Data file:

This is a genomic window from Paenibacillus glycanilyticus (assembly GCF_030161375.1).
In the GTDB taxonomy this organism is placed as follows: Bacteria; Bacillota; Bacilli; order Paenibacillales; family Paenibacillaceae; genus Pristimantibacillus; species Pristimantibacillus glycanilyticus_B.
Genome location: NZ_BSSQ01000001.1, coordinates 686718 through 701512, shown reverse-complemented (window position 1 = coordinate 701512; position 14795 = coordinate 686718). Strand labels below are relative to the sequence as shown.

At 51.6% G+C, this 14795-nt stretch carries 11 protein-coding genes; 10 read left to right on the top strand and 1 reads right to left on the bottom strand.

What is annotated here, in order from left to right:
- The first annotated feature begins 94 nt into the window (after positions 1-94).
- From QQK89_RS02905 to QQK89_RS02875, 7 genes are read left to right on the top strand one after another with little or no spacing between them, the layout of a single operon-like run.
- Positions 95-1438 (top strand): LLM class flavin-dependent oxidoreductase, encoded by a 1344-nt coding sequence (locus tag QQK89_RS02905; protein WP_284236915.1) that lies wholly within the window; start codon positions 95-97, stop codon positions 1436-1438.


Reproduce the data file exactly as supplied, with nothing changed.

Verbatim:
This is a genomic window from Paenibacillus glycanilyticus (assembly GCF_030161375.1).
In the GTDB taxonomy this organism is placed as follows: Bacteria; Bacillota; Bacilli; order Paenibacillales; family Paenibacillaceae; genus Pristimantibacillus; species Pristimantibacillus glycanilyticus_B.
Genome location: NZ_BSSQ01000001.1, coordinates 686718 through 701512, shown reverse-complemented (window position 1 = coordinate 701512; position 14795 = coordinate 686718). Strand labels below are relative to the sequence as shown.

At 51.6% G+C, this 14795-nt stretch carries 11 protein-coding genes; 10 read left to right on the top strand and 1 reads right to left on the bottom strand.

What is annotated here, in order from left to right:
- The first annotated feature begins 94 nt into the window (after positions 1-94).
- From QQK89_RS02905 to QQK89_RS02875, 7 genes are read left to right on the top strand one after another with little or no spacing between them, the layout of a single operon-like run.
- Positions 95-1438 (top strand): LLM class flavin-dependent oxidoreductase, encoded by a 1344-nt coding sequence (locus tag QQK89_RS02905; protein WP_284236915.1) that lies wholly within the window; start codon positions 95-97, stop codon positions 1436-1438.